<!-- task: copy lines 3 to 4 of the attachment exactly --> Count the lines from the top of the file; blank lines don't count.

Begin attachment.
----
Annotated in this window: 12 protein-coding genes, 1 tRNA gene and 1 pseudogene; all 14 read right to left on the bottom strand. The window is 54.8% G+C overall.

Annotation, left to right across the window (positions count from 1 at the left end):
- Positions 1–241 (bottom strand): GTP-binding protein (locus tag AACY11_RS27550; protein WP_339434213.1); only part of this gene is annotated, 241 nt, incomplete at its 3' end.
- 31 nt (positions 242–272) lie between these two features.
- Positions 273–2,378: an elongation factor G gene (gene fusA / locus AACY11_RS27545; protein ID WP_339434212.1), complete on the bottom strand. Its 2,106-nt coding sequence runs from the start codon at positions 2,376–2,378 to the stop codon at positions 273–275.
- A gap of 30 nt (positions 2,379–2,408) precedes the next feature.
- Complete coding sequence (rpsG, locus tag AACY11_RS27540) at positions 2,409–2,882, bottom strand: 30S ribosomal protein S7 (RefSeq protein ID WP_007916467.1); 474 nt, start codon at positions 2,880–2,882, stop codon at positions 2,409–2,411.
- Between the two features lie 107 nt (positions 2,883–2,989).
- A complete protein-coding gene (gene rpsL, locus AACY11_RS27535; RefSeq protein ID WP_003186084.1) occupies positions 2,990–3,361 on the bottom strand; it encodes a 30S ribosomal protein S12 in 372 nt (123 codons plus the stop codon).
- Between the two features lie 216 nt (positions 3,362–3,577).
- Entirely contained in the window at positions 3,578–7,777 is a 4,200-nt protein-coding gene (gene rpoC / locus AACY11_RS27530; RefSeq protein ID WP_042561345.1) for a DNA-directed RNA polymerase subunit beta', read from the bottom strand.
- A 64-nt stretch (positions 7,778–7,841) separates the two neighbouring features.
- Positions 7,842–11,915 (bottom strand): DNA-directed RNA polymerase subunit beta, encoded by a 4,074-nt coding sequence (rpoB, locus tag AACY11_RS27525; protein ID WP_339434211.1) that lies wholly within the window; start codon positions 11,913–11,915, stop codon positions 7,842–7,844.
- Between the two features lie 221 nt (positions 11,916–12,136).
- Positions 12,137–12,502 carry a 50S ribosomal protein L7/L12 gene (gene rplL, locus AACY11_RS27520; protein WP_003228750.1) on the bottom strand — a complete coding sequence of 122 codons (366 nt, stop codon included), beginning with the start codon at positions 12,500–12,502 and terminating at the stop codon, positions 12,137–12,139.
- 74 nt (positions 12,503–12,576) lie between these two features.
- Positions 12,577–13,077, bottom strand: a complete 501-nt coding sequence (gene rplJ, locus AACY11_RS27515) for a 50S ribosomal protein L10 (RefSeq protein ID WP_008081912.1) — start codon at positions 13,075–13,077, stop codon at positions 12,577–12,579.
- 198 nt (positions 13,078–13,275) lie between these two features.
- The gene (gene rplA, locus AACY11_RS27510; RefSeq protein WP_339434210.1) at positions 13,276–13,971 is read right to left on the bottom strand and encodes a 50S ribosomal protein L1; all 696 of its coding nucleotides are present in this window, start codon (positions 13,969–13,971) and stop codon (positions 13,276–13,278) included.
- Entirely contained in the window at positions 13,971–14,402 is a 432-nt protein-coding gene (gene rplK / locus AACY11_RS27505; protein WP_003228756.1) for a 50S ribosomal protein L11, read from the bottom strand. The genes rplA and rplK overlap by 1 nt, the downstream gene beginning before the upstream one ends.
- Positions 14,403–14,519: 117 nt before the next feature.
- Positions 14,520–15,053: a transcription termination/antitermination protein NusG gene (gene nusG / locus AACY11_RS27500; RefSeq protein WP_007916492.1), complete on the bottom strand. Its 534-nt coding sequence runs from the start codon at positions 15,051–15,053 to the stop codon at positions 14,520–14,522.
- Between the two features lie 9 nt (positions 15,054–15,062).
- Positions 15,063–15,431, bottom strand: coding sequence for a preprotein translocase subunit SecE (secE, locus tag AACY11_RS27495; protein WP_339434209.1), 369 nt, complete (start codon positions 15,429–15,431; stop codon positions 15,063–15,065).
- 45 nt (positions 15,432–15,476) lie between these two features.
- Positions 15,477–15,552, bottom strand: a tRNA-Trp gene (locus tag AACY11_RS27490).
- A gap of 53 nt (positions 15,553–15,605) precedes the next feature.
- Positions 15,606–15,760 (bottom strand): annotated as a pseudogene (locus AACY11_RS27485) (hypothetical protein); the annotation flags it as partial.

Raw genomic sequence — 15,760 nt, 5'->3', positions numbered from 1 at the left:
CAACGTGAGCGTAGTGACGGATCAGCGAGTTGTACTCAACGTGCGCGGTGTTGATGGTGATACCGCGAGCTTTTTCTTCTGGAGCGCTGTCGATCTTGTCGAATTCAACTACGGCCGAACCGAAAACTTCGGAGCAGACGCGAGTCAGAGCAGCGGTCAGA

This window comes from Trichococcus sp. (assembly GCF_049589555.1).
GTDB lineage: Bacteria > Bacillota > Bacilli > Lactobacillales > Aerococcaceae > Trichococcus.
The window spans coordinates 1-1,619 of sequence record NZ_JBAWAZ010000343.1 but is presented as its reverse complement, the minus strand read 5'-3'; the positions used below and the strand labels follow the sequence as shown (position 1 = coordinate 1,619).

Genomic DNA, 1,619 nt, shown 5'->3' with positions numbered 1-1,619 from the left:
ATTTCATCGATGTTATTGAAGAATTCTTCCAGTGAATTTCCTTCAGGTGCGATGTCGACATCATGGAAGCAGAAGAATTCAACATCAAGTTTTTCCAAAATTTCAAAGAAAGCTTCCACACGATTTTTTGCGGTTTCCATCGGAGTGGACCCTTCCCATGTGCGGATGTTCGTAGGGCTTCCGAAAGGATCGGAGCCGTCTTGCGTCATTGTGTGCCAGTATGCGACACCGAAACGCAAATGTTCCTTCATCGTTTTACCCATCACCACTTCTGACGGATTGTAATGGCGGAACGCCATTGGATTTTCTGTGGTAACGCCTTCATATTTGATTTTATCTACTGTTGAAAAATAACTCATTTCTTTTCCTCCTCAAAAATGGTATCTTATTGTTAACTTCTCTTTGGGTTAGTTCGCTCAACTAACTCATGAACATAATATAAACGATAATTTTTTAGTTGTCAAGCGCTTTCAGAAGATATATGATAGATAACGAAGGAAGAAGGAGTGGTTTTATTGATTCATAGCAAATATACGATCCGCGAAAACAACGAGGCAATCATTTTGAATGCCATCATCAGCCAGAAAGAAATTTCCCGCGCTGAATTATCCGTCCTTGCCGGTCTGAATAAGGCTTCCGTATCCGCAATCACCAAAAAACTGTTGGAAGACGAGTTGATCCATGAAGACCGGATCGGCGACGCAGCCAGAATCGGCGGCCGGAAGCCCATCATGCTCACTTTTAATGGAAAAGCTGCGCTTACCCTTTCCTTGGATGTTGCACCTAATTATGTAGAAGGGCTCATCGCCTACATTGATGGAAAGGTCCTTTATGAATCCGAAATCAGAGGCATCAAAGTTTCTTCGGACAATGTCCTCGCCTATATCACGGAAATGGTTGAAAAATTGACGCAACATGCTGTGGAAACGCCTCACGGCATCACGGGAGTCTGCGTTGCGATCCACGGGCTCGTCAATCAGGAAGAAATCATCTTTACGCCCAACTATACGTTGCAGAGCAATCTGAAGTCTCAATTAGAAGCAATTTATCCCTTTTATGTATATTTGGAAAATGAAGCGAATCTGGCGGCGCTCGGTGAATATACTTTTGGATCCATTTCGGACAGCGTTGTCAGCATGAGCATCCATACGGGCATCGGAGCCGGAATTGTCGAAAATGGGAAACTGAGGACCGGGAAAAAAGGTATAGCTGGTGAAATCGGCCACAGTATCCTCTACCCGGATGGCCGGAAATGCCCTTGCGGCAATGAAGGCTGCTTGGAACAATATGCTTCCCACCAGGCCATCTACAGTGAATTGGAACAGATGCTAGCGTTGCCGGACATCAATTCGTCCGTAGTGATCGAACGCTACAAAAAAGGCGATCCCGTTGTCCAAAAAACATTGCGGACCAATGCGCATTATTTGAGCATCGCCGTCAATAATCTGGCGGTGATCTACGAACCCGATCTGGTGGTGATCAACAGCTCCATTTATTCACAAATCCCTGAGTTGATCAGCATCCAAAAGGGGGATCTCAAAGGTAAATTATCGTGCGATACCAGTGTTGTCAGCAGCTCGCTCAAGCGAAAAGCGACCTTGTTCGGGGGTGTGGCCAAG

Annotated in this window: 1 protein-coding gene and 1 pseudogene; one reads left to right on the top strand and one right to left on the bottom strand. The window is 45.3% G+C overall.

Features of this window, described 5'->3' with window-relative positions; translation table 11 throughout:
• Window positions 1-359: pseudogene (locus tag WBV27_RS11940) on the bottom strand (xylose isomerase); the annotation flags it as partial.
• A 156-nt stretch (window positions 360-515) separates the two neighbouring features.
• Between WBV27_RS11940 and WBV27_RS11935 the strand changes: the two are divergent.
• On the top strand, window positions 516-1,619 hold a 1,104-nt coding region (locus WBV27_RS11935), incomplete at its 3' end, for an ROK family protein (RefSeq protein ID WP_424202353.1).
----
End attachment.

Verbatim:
- Positions 1–241 (bottom strand): GTP-binding protein (locus tag AACY11_RS27550; protein WP_339434213.1); only part of this gene is annotated, 241 nt, incomplete at its 3' end.
- 31 nt (positions 242–272) lie between these two features.